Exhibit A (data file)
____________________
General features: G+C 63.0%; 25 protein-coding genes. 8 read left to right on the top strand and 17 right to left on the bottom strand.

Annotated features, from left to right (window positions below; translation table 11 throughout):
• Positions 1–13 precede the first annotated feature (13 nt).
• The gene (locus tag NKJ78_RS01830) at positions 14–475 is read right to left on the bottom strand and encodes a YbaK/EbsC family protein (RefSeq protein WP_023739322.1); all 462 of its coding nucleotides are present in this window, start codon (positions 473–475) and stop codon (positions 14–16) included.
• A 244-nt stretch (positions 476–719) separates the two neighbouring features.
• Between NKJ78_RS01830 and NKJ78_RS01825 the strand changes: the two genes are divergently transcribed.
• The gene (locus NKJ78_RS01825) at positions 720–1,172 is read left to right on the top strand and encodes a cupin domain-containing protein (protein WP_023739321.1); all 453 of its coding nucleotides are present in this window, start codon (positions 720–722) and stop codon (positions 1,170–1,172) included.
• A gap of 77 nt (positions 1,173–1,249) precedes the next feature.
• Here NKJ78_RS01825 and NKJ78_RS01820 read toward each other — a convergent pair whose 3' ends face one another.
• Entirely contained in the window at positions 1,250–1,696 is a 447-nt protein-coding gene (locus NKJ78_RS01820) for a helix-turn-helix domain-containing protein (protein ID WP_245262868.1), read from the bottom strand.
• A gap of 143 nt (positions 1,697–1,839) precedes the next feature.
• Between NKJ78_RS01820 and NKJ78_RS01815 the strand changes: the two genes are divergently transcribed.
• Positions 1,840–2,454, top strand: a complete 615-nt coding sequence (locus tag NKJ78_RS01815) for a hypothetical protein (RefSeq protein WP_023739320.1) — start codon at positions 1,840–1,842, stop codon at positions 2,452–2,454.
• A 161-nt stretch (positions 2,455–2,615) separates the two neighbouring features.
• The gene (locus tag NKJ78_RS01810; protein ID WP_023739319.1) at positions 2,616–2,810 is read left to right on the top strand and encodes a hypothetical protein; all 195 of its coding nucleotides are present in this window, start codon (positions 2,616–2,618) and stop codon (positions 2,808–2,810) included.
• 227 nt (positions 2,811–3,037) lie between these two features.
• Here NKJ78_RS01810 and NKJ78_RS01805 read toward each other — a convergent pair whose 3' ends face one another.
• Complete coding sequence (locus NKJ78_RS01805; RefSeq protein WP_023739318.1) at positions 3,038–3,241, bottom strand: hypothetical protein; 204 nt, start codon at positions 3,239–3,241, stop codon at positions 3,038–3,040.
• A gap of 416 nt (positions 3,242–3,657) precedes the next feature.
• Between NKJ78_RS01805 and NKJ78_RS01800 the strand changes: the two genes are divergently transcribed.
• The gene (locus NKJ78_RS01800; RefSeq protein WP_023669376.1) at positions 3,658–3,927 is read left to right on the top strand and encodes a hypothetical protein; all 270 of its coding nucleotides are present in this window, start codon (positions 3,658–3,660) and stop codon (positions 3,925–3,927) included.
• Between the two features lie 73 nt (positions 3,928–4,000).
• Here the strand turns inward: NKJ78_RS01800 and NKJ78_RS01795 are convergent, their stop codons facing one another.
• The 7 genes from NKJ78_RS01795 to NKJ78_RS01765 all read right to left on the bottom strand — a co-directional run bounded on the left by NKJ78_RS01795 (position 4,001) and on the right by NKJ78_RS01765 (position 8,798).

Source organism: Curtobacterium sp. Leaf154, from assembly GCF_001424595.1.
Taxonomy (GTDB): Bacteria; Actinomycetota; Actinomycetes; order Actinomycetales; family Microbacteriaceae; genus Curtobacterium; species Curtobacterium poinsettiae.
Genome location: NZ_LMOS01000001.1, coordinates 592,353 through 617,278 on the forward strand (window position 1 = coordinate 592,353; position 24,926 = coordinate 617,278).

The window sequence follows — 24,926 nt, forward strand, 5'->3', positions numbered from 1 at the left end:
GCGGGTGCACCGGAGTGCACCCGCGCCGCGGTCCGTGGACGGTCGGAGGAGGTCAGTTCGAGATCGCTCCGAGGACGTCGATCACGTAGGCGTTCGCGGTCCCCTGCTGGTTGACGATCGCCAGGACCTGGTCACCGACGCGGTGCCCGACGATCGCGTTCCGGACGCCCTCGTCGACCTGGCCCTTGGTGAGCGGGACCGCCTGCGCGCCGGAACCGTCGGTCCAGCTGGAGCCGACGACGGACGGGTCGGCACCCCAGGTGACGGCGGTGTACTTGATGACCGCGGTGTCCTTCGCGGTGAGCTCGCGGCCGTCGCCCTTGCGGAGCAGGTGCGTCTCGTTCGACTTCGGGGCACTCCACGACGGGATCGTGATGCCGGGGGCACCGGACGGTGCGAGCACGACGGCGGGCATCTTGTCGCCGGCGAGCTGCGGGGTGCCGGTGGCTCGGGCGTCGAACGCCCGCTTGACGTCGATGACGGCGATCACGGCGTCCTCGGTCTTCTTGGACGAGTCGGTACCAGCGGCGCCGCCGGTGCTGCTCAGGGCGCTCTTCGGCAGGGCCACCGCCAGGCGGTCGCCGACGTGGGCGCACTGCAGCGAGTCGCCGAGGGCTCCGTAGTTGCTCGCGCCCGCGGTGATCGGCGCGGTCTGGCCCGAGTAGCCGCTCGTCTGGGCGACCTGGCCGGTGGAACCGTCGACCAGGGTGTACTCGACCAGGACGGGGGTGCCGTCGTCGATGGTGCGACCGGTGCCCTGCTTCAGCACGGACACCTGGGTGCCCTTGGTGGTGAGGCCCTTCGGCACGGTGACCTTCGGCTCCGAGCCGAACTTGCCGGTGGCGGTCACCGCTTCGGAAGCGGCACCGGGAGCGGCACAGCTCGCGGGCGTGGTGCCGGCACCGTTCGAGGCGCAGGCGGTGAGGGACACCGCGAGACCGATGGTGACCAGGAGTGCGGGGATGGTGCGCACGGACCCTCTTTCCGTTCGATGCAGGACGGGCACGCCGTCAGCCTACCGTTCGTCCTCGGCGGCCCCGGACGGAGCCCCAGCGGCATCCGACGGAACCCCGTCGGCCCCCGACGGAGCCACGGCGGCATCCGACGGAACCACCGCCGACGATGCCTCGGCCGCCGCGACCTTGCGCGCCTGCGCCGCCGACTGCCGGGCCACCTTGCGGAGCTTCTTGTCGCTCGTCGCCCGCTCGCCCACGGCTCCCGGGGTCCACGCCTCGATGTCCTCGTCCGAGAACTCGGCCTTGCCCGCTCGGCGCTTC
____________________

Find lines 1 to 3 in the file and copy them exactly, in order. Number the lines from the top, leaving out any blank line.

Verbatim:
General features: G+C 63.0%; 25 protein-coding genes. 8 read left to right on the top strand and 17 right to left on the bottom strand.

Annotated features, from left to right (window positions below; translation table 11 throughout):
• Positions 1–13 precede the first annotated feature (13 nt).